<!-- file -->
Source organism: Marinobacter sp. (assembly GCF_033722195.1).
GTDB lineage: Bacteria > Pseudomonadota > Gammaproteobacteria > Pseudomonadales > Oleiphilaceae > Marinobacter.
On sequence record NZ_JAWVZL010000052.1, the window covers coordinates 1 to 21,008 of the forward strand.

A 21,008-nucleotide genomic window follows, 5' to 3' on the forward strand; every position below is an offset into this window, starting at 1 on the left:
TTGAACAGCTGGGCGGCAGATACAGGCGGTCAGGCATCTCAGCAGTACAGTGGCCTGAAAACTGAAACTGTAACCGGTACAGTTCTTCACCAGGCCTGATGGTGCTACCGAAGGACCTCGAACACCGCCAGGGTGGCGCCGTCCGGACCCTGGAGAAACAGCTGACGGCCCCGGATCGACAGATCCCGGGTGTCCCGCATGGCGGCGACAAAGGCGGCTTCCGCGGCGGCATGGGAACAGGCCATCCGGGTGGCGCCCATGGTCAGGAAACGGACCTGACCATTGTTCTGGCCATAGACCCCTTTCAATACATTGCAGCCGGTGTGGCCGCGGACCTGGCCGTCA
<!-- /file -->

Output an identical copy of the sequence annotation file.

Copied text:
Source organism: Marinobacter sp. (assembly GCF_033722195.1).
GTDB lineage: Bacteria > Pseudomonadota > Gammaproteobacteria > Pseudomonadales > Oleiphilaceae > Marinobacter.
On sequence record NZ_JAWVZL010000052.1, the window covers coordinates 1 to 21,008 of the forward strand.

A 21,008-nucleotide genomic window follows, 5' to 3' on the forward strand; every position below is an offset into this window, starting at 1 on the left:
TTGAACAGCTGGGCGGCAGATACAGGCGGTCAGGCATCTCAGCAGTACAGTGGCCTGAAAACTGAAACTGTAACCGGTACAGTTCTTCACCAGGCCTGATGGTGCTACCGAAGGACCTCGAACACCGCCAGGGTGGCGCCGTCCGGACCCTGGAGAAACAGCTGACGGCCCCGGATCGACAGATCCCGGGTGTCCCGCATGGCGGCGACAAAGGCGGCTTCCGCGGCGGCATGGGAACAGGCCATCCGGGTGGCGCCCATGGTCAGGAAACGGACCTGACCATTGTTCTGGCCATAGACCCCTTTCAATACATTGCAGCCGGTGTGGCCGCGGACCTGGCCGTCA